"The speed at which an area of private, usually largely older terraced, housing can change from a poor but apparently relatively stable one into one with widespread abandonment and a range of severe social and crime-related issues can be alarming. While the precise causes may differ from one area to another, the trend of declining house prices and negative equity leading to abandonment and the arrival of less reputable private landlords is a common one (in 1996, the English House Condition Survey found that fully two-thirds of private rented property in the North West was built before 1919). A transient population of benefit-dependent tenants or the use of vacant properties as "giro drops", and increasing problems related to drug-dealing often conspire to accelerate the decline in property values. In some cases speculators have exploited the Compulsory Purchase Order system by buying property up cheaply and leaving it empty in anticipation of generous compensation from the public purse. In such situations there is little incentive to maintain property or attract stable tenants, and current regulations for the private rented sector make effective intervention by local authorities difficult. Anti-social behaviour and the fear of crime encourages more established residents to leave, even when that means accepting no return (or more likely significant losses) from their investment in their own property." (p 8)

  In summary, the problems caused by changing demand and increasing numbers of empty homes in a neighbourhood include:

    —  unstable population, making development of a real "community" more difficult, and reducing the stake each resident has in improving their neighbourhood;

    —  decreasing value of property, encouraging those who cannot sell their homes to rent them out privately, trapping others in negative equity, and in extreme cases leading to property abandonment by those who no longer see any value in retaining and maintaining the property;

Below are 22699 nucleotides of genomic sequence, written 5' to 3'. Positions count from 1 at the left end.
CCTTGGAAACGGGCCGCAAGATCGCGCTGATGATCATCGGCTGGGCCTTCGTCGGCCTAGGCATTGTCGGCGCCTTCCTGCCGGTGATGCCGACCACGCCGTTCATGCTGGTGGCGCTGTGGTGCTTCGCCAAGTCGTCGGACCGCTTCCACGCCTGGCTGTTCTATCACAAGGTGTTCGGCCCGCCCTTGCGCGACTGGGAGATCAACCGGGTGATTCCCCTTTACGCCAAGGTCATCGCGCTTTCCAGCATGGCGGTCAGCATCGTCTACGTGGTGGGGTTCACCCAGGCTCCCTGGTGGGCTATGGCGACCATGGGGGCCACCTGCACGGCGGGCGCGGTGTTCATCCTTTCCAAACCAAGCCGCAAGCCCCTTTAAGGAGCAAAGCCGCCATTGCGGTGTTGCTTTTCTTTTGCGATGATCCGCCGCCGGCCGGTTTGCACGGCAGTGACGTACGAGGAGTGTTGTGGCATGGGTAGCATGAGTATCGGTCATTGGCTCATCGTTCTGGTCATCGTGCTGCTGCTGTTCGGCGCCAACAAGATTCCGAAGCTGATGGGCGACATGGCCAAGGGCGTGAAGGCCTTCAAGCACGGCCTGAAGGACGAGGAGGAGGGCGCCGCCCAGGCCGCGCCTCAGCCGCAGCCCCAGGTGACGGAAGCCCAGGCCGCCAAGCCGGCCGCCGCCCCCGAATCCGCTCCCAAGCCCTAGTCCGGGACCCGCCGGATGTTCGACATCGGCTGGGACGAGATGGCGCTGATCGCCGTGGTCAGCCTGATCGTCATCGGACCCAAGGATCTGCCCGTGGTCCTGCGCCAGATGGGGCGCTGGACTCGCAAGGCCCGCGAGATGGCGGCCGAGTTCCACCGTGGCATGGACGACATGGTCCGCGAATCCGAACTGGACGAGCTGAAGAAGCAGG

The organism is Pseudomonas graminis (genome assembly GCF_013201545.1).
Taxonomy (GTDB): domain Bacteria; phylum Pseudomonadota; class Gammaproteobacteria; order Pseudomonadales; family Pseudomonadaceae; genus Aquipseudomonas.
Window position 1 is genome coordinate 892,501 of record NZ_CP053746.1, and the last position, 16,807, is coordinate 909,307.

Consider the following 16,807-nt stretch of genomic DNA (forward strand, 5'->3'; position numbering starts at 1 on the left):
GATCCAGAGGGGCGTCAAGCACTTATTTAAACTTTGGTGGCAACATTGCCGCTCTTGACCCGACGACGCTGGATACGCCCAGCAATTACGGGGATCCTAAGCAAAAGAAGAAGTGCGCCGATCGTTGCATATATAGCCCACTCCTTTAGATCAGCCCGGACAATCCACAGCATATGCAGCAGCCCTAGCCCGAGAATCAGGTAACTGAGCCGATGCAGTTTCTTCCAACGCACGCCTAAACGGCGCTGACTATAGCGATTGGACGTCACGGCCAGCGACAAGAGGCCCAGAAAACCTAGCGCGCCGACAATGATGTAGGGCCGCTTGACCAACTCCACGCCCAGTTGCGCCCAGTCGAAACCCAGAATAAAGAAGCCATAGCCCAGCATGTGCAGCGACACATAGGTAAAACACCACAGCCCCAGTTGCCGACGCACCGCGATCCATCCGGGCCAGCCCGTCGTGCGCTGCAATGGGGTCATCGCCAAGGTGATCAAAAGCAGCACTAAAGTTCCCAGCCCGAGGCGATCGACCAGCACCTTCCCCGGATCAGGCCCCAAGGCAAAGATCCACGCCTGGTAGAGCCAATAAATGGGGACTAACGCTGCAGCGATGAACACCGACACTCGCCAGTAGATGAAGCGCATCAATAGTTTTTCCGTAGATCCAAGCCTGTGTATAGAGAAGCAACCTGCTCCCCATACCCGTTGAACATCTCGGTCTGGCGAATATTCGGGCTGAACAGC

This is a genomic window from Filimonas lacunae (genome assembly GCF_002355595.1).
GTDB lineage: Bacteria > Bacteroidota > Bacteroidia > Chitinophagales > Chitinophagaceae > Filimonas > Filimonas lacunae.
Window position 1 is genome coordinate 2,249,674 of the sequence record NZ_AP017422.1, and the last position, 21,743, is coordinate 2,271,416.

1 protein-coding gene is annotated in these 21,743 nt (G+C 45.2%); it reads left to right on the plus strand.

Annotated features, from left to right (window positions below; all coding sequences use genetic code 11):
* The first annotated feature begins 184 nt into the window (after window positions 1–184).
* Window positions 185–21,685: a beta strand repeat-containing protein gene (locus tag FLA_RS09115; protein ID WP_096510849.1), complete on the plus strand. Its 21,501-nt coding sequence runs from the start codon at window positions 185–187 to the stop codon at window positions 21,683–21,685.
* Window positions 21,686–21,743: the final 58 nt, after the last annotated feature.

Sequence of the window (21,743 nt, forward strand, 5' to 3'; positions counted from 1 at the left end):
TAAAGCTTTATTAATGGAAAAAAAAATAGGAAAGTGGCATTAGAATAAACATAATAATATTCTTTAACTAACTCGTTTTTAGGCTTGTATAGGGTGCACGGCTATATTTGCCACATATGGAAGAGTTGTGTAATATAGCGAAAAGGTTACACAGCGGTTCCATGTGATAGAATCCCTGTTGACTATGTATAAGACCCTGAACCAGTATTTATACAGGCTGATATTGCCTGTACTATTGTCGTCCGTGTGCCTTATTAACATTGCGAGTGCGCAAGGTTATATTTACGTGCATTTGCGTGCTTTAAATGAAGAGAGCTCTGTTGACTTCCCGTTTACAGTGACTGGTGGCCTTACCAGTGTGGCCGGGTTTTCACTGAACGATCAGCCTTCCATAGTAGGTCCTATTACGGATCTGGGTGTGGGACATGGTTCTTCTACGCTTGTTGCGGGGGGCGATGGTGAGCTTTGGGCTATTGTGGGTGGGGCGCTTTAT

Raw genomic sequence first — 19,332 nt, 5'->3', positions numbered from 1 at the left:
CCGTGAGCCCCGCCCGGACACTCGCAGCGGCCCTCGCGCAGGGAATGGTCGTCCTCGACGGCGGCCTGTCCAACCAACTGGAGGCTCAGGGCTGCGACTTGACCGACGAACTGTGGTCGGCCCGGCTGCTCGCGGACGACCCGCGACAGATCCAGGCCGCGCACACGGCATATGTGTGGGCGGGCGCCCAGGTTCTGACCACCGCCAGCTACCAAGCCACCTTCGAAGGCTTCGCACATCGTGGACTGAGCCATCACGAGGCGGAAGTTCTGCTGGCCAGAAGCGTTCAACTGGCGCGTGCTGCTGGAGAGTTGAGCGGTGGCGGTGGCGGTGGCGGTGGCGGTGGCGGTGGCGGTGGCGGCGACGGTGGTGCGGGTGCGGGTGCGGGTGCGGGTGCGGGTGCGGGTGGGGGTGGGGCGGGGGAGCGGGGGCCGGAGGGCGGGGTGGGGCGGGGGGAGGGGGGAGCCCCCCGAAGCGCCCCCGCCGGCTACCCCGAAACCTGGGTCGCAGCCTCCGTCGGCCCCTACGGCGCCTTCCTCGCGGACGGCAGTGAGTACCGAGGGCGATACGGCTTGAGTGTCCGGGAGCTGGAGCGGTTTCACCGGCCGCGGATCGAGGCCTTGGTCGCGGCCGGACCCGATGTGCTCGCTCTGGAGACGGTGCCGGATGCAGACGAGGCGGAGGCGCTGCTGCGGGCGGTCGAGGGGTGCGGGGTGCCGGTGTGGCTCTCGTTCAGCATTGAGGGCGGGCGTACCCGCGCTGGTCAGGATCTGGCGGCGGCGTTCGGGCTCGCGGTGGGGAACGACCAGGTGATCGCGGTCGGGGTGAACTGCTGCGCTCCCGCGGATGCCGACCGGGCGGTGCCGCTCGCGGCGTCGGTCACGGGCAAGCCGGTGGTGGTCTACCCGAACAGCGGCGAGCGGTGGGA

—  increasing private renting, often funded by the public purse via the Housing Benefit system, tends to attract less scrupulous landlords, who will buy property at minimal cost and spend little or nothing on maintenance of the property, in the knowledge that the combination of subsidised rental income and potential Compulsory Purchase will afford handsome returns in a relatively short period;

    —  as population decreases, the viability of services such as local shops, post offices, schools, health facilities, etc. is increasingly jeopardised. For schools, even if numbers remain at a viable level, the turnover of children entering and leaving the school as families move in and out of the area can impact severely on attainment levels.


  In trying to tackle some of the issues described above, local authorities and other agencies are faced with a number of practical problems arising directly or indirectly from the current policy framework.

  The main funding mechanisms available currently fail to recognise the changing demand issue as one requiring investment. A current DTLR consultation exercise[33] holds out the prospect of inclusion of a "Low Demand Indicator" within the formulae for the allocation of the Single Capital Pot to local authorities from 2002-03. However, the paper itself points out that only £15 million of resources would be forthcoming in 2002-03 were this indicator to be adopted as proposed. Indeed, allocations for both local authorities and registered social landlords have long been driven partly by the assumption that high levels of empty property in an area meant that less, rather than more, investment was justified.

  Alternative sources of funding, such as the Single Regeneration Budget, are also becoming harder to use for housing capital investment. The North West Development Agency is now concentrating its efforts much more on direct "economic regeneration" than in previous years, it would seem as a result of national direction. European Structural Funds are, in general, excluded from housing-related use. New Deal for Communities offers more possibilities, but is restricted to only a few small areas of the region. Neighbourhood Renewal Funds are insufficient to support any meaningful capital investment programmes.